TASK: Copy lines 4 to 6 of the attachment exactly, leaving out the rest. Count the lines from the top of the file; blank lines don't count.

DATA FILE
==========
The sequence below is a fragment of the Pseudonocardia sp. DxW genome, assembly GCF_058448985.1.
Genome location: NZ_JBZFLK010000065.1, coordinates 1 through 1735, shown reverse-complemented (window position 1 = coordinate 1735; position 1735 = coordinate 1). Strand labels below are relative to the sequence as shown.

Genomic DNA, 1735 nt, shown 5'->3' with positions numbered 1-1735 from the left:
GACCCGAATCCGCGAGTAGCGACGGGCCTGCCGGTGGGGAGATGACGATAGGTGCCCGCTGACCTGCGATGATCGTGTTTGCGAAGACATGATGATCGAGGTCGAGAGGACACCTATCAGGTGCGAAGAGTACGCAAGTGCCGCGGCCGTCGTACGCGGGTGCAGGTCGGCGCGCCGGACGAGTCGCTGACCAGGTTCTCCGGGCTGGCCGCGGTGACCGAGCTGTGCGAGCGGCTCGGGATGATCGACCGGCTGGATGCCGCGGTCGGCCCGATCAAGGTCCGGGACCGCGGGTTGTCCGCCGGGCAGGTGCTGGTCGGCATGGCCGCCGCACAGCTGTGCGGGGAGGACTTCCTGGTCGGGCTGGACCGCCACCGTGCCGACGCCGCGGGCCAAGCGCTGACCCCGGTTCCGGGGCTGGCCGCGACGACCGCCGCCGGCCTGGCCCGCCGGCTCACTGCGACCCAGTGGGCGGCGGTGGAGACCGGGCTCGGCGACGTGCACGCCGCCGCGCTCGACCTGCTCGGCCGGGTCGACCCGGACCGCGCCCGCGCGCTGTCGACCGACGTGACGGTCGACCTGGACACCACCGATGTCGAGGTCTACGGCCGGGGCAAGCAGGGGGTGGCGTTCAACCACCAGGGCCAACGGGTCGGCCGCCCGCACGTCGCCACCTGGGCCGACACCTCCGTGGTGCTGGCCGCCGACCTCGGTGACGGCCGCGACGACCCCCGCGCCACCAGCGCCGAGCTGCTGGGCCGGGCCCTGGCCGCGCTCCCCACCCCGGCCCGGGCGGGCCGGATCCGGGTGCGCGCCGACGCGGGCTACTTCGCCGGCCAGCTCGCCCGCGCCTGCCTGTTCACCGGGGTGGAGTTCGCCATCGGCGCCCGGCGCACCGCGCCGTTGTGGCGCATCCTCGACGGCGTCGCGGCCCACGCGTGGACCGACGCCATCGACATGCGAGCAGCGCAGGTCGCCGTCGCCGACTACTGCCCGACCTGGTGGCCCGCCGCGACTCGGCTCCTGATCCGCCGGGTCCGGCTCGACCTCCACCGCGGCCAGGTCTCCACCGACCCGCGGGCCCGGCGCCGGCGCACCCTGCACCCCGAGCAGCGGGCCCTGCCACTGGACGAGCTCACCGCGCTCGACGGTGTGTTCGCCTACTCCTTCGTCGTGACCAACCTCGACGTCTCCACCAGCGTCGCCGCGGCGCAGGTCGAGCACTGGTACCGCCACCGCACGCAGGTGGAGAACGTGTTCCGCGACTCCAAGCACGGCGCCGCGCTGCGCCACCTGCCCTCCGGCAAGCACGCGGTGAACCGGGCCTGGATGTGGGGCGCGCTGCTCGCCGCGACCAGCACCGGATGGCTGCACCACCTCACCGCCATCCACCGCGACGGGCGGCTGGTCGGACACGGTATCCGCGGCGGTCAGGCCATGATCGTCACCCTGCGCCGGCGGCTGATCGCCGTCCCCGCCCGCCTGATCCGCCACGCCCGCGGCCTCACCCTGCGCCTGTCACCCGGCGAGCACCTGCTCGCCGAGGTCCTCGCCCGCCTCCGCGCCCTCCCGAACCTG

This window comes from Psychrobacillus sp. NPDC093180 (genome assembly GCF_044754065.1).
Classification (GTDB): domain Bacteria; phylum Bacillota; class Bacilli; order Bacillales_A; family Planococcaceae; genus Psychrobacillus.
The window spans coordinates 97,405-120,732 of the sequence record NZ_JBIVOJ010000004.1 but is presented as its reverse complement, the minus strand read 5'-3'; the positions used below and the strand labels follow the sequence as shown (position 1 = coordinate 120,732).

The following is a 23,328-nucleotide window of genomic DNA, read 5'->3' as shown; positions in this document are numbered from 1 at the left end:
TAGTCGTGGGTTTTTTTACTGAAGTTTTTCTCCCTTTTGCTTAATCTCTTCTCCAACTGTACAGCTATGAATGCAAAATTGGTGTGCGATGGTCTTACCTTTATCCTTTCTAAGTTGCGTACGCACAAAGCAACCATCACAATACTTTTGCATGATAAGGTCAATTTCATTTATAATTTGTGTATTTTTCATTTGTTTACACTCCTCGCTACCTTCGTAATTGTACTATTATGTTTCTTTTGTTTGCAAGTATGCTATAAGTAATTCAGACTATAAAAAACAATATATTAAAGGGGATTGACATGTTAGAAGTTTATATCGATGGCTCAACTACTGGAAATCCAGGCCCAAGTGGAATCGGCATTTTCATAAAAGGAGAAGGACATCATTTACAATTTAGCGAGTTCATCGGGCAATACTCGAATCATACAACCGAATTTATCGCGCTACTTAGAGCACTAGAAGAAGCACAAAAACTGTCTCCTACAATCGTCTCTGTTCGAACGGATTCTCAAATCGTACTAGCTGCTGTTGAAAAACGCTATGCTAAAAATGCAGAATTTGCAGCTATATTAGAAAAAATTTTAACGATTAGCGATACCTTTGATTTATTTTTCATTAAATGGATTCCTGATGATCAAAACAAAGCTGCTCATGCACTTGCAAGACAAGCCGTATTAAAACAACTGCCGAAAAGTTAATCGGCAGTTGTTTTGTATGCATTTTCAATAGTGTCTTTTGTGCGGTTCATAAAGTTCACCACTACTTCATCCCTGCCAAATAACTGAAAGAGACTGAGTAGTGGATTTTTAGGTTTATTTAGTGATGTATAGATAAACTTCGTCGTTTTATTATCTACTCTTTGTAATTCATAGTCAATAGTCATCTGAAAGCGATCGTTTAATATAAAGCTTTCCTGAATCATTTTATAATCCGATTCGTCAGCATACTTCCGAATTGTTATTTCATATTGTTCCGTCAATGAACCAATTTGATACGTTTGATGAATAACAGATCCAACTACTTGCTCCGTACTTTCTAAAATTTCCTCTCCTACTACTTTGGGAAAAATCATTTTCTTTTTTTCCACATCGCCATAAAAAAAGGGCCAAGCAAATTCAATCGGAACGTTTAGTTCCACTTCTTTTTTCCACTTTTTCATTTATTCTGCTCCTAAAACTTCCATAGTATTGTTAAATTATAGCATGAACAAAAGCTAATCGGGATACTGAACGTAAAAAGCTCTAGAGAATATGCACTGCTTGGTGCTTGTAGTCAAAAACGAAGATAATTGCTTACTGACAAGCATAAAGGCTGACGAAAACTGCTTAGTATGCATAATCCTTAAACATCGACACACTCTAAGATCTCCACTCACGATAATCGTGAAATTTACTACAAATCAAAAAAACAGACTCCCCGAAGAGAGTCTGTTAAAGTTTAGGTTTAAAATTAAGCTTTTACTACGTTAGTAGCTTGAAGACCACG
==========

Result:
GACCCGAATCCGCGAGTAGCGACGGGCCTGCCGGTGGGGAGATGACGATAGGTGCCCGCTGACCTGCGATGATCGTGTTTGCGAAGACATGATGATCGAGGTCGAGAGGACACCTATCAGGTGCGAAGAGTACGCAAGTGCCGCGGCCGTCGTACGCGGGTGCAGGTCGGCGCGCCGGACGAGTCGCTGACCAGGTTCTCCGGGCTGGCCGCGGTGACCGAGCTGTGCGAGCGGCTCGGGATGATCGACCGGCTGGATGCCGCGGTCGGCCCGATCAAGGTCCGGGACCGCGGGTTGTCCGCCGGGCAGGTGCTGGTCGGCATGGCCGCCGCACAGCTGTGCGGGGAGGACTTCCTGGTCGGGCTGGACCGCCACCGTGCCGACGCCGCGGGCCAAGCGCTGACCCCGGTTCCGGGGCTGGCCGCGACGACCGCCGCCGGCCTGGCCCGCCGGCTCACTGCGACCCAGTGGGCGGCGGTGGAGACCGGGCTCGGCGACGTGCACGCCGCCGCGCTCGACCTGCTCGGCCGGGTCGACCCGGACCGCGCCCGCGCGCTGTCGACCGACGTGACGGTCGACCTGGACACCACCGATGTCGAGGTCTACGGCCGGGGCAAGCAGGGGGTGGCGTTCAACCACCAGGGCCAACGGGTCGGCCGCCCGCACGTCGCCACCTGGGCCGACACCTCCGTGGTGCTGGCCGCCGACCTCGGTGACGGCCGCGACGACCCCCGCGCCACCAGCGCCGAGCTGCTGGGCCGGGCCCTGGCCGCGCTCCCCACCCCGGCCCGGGCGGGCCGGATCCGGGTGCGCGCCGACGCGGGCTACTTCGCCGGCCAGCTCGCCCGCGCCTGCCTGTTCACCGGGGTGGAGTTCGCCATCGGCGCCCGGCGCACCGCGCCGTTGTGGCGCATCCTCGACGGCGTCGCGGCCCACGCGTGGACCGACGCCATCGACATGCGAGCAGCGCAGGTCGCCGTCGCCGACTACTGCCCGACCTGGTGGCCCGCCGCGACTCGGCTCCTGATCCGCCGGGTCCGGCTCGACCTCCACCGCGGCCAGGTCTCCACCGACCCGCGGGCCCGGCGCCGGCGCACCCTGCACCCCGAGCAGCGGGCCCTGCCACTGGACGAGCTCACCGCGCTCGACGGTGTGTTCGCCTACTCCTTCGTCGTGACCAACCTCGACGTCTCCACCAGCGTCGCCGCGGCGCAGGTCGAGCACTGGTACCGCCACCGCACGCAGGTGGAGAACGTGTTCCGCGACTCCAAGCACGGCGCCGCGCTGCGCCACCTGCCCTCCGGCAAGCACGCGGTGAACCGGGCCTGGATGTGGGGCGCGCTGCTCGCCGCGACCAGCACCGGATGGCTGCACCACCTCACCGCCATCCACCGCGACGGGCGGCTGGTCGGACACGGTATCCGCGGCGGTCAGGCCATGATCGTCACCCTGCGCCGGCGGCTGATCGCCGTCCCCGCCCGCCTGATCCGCCACGCCCGCGGCCTCACCCTGCGCCTGTCACCCGGCGAGCACCTGCTCGCCGAGGTCCTCGCCCGCCTCCGCGCCCTCCCGAACCTG

This window comes from Psychrobacillus sp. NPDC093180 (genome assembly GCF_044754065.1).
Classification (GTDB): domain Bacteria; phylum Bacillota; class Bacilli; order Bacillales_A; family Planococcaceae; genus Psychrobacillus.